The Southeast U.S. is a unique and exciting place – undergoing rapid reforestation and urbanization – to probe atmospheric chemistry. Over the course of the last half-century, it is one of the few regions to exhibit a less-than-predicted-warming trend in response to climate change [Portmann et al., 2009, PNAS]. The combination of increasing natural and man-made emissions resulting in the growth of secondary organic aerosols has been attributed as a potential cause [Goldstein et al., 2009, PNAS]. The primary mission of the Southeast Nexus (SENEX) campaign in June-July of 2013 was to study how the interaction between biogenic and anthropogenic emissions influence air quality and climate. Our HR-ToF-CIMS instrument – among several others – was deployed aboard the NOAA WP-3D aircraft to measure a suite of atmospheric constituents, with a special focus on the precursors of these secondary organic aerosols.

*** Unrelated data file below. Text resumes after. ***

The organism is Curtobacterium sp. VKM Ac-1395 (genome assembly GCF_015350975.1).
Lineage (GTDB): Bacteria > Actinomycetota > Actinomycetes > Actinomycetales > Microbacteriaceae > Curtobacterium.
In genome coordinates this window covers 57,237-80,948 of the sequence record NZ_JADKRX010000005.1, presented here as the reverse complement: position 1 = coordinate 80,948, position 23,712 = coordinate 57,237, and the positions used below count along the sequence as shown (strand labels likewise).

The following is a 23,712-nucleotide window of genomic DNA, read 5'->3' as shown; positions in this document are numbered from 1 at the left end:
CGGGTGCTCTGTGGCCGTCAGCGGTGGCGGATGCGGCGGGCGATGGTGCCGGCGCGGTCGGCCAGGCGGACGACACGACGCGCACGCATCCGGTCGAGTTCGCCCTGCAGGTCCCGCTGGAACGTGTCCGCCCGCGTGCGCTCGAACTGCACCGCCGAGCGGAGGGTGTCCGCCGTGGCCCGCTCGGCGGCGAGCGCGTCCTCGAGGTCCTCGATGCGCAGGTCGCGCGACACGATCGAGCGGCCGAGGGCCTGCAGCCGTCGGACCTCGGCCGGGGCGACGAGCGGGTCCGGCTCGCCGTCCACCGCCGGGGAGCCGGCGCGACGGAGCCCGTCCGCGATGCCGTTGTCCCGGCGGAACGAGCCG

During the course of this field campaign – the first ever flight deployment of a Aerodyne–TofWerk–UW HR-ToF-CIMS – the aircraft flew over regions with significant biogenic, anthropogenic, biomass burning, power generation plants and oil field emissions under both day and nighttime conditions. The instrument obtained data over the course of 17 science flights totaling more than 125 flight hours.